I’ve been down for the count the past 3 weeks. I’ve been to the doctor twice; the second time showed the crap I had turned into an infection. Strong antibiotics were prescribed for me and my kids. (It was a family affair.) I’m happy to report that my kids are better, but, while I’m marginally better, I’m still far from 100%, which, frankly, just plain stinks. I’ve never been one to just lay around and do nothing. I need to feel productive by the end of each day. I need to feel like I didn’t waste precious time, time my children’s grandmother would have loved to have. But that’s where I’ve been the past 3 weeks: in bed. I struggled to read a mere 2 books. I kept coughing and losing my spot on the page/screen until I eventually gave up. (The same with writing. – Fun fact: I tend to cover my mouth with my dominant hand, a.k.a. my writing hand.) So, I’ve spent most of the last 3 weeks watching over 150 episodes of Bones. I’ve never been so sick that I couldn’t read before. Even recovering from surgery, I’ve always been able to read. It was foreign and scary. It drove me bonkers. It’s still irritating me. Just typing this paragraph, I’ve stopped multiple times to cough. Fingers crossed this post isn’t a jumbled mess.
I’m up because I’m tired of being in bed. I’m up because my to-do list has doubled in the weeks I’ve been recuperating. I’m up because I’m done letting this crud kick my rear asset. I’m up because I have books to write and work to do. I’m up because I’m done being down. I’d rather hack up a lung every couple minutes but accomplish something, even if in bits and pieces, and feel productive than to continue to let everything pile up. (Side bar. – Do you know how messy a house gets, particularly with 3 kids and 2 dogs, when you’re not cleaning it every single day because you’re too sick to? It’s not pretty.)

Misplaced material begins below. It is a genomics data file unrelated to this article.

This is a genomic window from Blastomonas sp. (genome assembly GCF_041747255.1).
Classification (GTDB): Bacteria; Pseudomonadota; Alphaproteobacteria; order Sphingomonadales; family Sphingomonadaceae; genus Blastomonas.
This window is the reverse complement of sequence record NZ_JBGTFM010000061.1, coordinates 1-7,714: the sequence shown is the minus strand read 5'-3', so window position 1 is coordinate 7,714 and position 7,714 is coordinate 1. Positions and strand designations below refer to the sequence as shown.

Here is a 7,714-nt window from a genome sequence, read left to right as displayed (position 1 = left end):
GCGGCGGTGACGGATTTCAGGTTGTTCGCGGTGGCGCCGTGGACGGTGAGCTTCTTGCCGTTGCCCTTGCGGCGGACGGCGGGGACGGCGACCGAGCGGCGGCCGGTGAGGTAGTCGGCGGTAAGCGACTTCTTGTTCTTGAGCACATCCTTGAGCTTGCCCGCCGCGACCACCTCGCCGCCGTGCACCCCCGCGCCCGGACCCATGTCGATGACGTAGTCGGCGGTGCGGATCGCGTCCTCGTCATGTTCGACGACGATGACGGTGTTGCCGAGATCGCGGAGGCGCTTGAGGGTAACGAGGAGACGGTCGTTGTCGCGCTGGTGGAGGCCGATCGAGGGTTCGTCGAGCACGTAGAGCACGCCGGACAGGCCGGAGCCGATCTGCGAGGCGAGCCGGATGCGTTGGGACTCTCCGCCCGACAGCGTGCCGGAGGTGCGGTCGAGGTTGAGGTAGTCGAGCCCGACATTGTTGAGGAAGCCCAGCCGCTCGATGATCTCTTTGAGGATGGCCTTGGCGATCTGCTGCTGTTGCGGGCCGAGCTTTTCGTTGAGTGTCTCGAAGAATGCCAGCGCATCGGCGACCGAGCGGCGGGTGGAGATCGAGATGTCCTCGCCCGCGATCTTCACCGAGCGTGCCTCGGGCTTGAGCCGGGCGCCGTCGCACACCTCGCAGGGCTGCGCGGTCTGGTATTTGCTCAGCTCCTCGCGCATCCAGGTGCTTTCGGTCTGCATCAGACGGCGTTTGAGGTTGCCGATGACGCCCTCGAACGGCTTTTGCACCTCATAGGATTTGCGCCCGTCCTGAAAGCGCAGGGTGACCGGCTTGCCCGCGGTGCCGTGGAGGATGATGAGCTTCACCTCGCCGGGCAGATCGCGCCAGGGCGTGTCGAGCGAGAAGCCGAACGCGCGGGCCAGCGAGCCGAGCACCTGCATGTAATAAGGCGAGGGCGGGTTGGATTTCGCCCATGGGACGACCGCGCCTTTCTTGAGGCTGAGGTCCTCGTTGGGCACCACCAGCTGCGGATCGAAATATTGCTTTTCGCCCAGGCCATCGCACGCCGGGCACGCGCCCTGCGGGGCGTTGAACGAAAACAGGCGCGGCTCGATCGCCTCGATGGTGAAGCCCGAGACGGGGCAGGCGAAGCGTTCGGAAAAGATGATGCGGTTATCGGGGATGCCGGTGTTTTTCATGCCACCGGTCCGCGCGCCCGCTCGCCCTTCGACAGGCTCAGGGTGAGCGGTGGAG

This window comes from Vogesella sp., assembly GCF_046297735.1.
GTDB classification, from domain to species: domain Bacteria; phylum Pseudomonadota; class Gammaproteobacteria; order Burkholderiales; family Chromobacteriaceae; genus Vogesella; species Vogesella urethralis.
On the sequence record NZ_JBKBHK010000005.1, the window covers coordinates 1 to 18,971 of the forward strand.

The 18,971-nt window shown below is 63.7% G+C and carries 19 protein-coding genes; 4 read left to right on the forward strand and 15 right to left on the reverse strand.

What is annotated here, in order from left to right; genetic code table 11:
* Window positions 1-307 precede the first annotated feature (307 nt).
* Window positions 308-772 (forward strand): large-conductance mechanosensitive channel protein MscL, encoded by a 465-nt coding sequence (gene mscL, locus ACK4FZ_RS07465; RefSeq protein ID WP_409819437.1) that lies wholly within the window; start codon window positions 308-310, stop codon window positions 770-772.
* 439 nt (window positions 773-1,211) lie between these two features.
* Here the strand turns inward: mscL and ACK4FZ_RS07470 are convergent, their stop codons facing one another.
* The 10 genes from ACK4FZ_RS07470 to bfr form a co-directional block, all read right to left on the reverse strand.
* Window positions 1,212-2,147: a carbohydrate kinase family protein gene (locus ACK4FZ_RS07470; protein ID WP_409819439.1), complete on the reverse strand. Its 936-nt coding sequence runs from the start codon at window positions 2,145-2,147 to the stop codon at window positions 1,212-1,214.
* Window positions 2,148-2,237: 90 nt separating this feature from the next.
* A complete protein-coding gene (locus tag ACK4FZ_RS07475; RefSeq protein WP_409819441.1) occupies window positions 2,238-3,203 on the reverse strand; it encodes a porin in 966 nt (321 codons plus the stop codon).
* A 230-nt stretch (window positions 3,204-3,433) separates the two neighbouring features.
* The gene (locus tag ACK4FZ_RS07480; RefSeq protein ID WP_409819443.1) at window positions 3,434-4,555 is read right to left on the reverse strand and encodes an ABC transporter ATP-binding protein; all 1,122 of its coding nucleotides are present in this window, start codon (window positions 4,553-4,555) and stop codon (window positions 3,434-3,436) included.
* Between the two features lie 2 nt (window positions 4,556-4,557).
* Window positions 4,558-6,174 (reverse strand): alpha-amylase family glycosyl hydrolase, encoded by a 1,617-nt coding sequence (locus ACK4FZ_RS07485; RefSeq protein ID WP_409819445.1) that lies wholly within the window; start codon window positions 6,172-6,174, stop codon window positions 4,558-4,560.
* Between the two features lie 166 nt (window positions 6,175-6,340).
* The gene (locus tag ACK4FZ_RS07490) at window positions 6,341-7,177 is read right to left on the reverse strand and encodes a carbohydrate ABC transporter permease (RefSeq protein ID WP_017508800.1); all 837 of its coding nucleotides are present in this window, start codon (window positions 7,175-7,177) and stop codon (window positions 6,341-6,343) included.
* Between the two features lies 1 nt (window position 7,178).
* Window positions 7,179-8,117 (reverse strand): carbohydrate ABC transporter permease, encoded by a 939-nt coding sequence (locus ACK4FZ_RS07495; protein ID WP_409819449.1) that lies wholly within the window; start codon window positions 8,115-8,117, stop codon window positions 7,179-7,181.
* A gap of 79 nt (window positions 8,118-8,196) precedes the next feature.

Now that you know why I disappeared this time around, let’s get down to business.
I’ve always been open with y’all, and it’s about to get real.
Kindle Unlimited changed the game, and then Kindle Unlimited changed.
Like every other author I know, I am both an author and a reader. Since I enrolled all of my titles in Kindle Unlimited, I’ve been a KU customer myself. In the beginning, I was excited. Who doesn’t love the idea of being able to borrow and read an unlimited number of books anytime they want for as long as they want? That first month I borrowed more than my fair share of titles, most of which I’d been eye-balling for some time but couldn’t bring myself to spend beyond my book budget to purchase. The second month, I began reading authors I’d never heard of. I was more comfortable taking risks on newbies because there was no financial gamble. (Fun fact. – I’ve never returned a book, even if I didn’t enjoy it.) By month three, I returned to my top authors, some old and a couple new, and began to comb through their newer content.
And this is where it went downhill.
Authors I’ve always enjoyed were no longer enjoyable. Titles have shortened in length. Authors are writing less in each book to produce more books. (Note. – Many readers aren’t aware, but Amazon has algorithms that affect marketing and promotion of an author’s title(s). For instance, authors who publish more frequently are better represented in recommended buy lists than authors who take their time and publish full-length titles a couple times a year. The magical number? 30 days. Amazon wants authors to publish a new title every 30 days to remain in their good graces and receive visibility.) Knowing the industry giant, I’m totally fine with shorter books. In fact, I prefer them most of the time. (Fun fact. – I love nothing more than indulging in a juicy short story before bed each night.)